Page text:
A bacterium causes tuberculosis, while a virus genetically related to the severe acute respiratory syndrome coronavirus causes COVID-19. Both are spread through close physical contact. When a tuberculosis-infected individual coughs, Mycobacterium tuberculosis can remain suspended in the air longer, until it’s inh­aled by someone else, usually in a confined space.

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The body’s immune reaction to the pathogens also differs. Tuberculosis bas­ically puts a little ‘bunker’ inside your lung and hangs out there until you have a weakness in the immune system. Say you get HIV, start steroids or cancer therapy. In those weak moments, the bacteria emerge from the bunker and inf­ect the rest of your lungs.  Once activated, tuberculosis does not stay in the lungs—it can infect the central nervous system, which includes the brain, muscles, skin, liver, lymph nodes and reproductive organs. Tuberculosis can persist in the body for up to 30 years.

Unlike Covid, treatment in TB prolongs for months and years and there have been umpteen latent cases, where bacterium goes into hiding after treatment and resurfaces when the person’s immunity level falls. This happens bec­ause the pathogen becomes drug-res­istant following repeated use of the same medicines. Big pharma business interests and their attack-dog policies are blamed for resisting research and development of new drugs. TB aff­ects poor people and they cannot afford expensive medicines. Besides, TB medicine prices are hugely regulated in India. “Only two new drugs were developed over the past two decades. Bedaquiline and Delamanid,” says Dr Gilada. The BCG vaccine, developed 80 years ago, has an efficacy rate of less than 40 per cent. For a new shot for TB, Gilada wonders if the world would ever show the urg­ency it showed for the Covid vaccines.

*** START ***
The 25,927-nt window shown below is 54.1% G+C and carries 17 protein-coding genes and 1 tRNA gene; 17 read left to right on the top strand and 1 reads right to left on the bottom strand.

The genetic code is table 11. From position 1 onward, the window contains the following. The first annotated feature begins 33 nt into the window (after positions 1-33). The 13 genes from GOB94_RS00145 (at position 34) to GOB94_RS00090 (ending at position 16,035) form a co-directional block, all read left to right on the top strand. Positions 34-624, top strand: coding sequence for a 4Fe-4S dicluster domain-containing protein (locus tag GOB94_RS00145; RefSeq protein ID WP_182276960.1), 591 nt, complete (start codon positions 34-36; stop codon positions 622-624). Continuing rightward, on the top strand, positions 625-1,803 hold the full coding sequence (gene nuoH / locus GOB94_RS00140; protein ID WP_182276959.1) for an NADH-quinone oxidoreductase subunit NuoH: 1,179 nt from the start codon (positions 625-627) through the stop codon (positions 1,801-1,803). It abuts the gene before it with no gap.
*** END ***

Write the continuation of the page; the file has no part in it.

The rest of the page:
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The reasons why tuberculosis flourishes in India are many, but the one that stands out is poverty—the primal source of diseases. Give this predator a chink, it will jump the picket, invade the shielded other side. No one’s safe; not even celluloid stars. It caught up with Amitabh Bachchan too, and he said in 2014 that he fought a painful bout of TB.

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Mohammad Janipasha
49, Telangana

His TB returned after 32 years, dug a big hole in his lung